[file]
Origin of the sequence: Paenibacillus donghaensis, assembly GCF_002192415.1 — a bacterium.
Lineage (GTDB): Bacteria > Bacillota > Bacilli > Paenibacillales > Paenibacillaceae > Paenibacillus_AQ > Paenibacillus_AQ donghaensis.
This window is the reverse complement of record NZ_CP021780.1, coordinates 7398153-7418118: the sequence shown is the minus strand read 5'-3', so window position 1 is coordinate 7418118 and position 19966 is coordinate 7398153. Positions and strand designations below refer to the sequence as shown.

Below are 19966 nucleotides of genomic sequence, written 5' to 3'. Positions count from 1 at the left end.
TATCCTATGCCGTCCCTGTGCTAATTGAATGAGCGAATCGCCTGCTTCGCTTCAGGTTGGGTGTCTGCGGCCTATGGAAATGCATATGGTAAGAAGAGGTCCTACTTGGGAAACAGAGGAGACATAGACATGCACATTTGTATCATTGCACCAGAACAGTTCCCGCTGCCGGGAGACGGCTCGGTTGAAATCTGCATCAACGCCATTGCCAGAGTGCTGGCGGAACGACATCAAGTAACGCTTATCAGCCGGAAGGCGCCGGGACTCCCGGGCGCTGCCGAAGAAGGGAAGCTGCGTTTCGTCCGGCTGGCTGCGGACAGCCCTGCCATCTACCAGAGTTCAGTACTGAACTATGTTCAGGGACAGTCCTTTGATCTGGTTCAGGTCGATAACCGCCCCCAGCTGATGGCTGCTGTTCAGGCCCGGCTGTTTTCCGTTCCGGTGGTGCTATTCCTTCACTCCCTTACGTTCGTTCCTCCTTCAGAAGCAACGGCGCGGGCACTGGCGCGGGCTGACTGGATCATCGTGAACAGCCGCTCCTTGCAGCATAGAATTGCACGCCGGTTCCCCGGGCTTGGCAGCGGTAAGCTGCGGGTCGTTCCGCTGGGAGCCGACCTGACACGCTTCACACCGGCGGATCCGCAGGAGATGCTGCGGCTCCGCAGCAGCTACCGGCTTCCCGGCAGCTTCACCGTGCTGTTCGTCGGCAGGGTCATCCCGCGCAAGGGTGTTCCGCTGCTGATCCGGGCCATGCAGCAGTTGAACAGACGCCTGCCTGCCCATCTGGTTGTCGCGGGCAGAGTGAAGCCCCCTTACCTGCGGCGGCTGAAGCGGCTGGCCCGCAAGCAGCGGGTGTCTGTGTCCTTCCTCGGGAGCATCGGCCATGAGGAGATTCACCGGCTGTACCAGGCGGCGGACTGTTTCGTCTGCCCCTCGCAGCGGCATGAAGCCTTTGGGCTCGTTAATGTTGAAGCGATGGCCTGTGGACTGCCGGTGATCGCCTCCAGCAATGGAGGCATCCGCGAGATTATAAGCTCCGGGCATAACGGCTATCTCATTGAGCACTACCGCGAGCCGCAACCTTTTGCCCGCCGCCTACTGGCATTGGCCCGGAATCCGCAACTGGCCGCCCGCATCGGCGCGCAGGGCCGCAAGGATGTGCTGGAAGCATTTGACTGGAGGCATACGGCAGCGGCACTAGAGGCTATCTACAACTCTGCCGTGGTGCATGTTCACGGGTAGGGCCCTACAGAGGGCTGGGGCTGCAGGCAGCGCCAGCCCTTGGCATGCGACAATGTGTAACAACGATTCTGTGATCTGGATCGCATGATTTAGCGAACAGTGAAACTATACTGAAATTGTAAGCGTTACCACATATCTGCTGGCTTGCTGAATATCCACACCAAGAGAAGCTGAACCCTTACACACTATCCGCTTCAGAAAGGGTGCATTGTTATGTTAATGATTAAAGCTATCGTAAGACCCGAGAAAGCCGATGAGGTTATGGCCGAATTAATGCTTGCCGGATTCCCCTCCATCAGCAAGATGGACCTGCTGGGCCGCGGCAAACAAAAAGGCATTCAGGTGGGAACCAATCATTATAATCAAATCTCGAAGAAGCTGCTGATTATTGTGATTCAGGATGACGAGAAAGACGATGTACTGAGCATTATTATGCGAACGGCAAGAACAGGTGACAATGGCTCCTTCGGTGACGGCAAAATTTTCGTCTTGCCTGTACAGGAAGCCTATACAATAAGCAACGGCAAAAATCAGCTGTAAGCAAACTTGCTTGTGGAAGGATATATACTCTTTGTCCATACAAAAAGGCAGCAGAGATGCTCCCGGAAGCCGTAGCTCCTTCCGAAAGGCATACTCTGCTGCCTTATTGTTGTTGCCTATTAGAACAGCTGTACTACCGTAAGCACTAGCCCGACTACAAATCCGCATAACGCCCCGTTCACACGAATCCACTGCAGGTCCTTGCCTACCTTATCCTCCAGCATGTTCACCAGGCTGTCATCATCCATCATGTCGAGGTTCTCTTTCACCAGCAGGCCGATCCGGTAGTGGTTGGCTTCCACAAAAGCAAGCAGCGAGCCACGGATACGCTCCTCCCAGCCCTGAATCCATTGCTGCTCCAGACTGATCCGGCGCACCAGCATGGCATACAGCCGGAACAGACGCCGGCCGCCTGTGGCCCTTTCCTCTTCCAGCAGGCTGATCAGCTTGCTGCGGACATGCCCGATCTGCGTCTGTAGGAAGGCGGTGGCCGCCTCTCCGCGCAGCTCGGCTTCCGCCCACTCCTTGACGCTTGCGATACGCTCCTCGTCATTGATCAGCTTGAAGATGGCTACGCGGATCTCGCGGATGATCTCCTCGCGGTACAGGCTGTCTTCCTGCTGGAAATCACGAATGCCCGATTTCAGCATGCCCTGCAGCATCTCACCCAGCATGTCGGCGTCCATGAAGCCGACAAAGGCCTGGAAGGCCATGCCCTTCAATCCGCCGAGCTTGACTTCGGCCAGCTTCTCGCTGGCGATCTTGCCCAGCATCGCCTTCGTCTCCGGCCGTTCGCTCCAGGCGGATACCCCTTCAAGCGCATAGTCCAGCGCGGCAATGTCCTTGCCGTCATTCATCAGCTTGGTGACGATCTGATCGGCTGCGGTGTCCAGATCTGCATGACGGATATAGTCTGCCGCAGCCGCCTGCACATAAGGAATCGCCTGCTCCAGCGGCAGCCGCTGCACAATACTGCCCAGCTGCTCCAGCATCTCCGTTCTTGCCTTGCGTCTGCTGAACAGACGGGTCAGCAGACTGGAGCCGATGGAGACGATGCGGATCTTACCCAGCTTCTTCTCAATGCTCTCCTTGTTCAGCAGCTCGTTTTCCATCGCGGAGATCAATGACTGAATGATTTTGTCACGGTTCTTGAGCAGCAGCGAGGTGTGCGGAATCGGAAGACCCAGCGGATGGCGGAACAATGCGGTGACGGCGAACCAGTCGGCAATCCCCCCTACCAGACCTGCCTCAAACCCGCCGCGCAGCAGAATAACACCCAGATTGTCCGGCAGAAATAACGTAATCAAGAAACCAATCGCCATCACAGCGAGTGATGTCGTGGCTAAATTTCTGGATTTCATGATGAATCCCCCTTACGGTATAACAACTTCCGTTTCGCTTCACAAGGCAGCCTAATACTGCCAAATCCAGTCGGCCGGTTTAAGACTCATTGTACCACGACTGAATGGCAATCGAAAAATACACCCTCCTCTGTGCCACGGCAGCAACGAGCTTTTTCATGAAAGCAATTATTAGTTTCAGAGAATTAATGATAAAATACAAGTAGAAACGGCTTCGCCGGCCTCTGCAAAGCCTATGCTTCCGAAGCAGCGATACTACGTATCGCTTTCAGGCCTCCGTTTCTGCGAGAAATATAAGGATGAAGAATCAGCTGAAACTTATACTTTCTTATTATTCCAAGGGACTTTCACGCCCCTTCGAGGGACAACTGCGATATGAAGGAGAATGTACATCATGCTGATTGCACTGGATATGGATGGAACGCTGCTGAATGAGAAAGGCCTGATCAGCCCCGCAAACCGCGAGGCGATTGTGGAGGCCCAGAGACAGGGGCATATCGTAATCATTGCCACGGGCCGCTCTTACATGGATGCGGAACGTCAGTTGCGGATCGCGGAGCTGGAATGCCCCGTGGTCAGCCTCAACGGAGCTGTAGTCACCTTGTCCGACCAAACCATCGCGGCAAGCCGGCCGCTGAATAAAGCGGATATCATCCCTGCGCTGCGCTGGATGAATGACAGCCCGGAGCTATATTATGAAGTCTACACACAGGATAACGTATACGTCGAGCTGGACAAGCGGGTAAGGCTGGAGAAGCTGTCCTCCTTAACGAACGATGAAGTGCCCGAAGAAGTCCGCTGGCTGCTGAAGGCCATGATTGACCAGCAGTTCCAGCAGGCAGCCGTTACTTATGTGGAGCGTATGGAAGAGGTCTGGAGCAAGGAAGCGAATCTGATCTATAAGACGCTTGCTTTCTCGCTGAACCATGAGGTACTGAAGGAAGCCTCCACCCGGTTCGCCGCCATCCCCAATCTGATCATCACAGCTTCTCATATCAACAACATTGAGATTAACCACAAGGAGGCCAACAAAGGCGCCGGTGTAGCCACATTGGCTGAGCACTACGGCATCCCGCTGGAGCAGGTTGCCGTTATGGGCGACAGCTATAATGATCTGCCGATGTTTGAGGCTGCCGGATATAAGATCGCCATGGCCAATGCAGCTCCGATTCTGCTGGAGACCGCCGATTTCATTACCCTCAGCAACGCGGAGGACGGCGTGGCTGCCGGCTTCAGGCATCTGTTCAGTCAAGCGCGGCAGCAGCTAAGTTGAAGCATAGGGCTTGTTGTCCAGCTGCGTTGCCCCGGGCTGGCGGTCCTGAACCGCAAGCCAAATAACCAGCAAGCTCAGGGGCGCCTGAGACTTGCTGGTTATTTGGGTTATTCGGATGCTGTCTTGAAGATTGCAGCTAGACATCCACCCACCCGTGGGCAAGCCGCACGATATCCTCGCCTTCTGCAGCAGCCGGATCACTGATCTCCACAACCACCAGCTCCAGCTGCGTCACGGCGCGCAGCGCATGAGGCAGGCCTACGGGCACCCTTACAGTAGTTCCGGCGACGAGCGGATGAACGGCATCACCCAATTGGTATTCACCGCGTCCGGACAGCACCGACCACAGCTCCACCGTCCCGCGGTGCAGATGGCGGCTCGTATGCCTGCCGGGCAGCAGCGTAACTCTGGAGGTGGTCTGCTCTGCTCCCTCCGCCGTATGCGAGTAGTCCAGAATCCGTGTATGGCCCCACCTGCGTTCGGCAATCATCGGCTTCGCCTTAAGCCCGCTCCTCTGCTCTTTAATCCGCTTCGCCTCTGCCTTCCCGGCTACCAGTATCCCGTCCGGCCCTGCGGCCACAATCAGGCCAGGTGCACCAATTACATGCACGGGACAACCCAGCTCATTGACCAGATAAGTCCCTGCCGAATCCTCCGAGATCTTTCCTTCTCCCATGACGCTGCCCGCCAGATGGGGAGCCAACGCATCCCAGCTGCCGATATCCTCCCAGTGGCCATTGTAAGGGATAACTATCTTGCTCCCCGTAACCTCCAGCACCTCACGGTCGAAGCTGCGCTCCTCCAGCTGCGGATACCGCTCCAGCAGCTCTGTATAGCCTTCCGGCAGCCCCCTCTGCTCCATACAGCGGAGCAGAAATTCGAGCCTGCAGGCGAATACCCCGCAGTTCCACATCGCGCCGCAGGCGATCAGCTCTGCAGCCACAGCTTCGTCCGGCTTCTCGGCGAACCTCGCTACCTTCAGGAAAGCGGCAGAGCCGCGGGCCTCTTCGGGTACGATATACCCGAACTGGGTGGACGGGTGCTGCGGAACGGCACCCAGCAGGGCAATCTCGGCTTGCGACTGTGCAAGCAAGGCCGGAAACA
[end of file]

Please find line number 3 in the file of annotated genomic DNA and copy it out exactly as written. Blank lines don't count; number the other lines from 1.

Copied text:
This window is the reverse complement of record NZ_CP021780.1, coordinates 7398153-7418118: the sequence shown is the minus strand read 5'-3', so window position 1 is coordinate 7418118 and position 19966 is coordinate 7398153. Positions and strand designations below refer to the sequence as shown.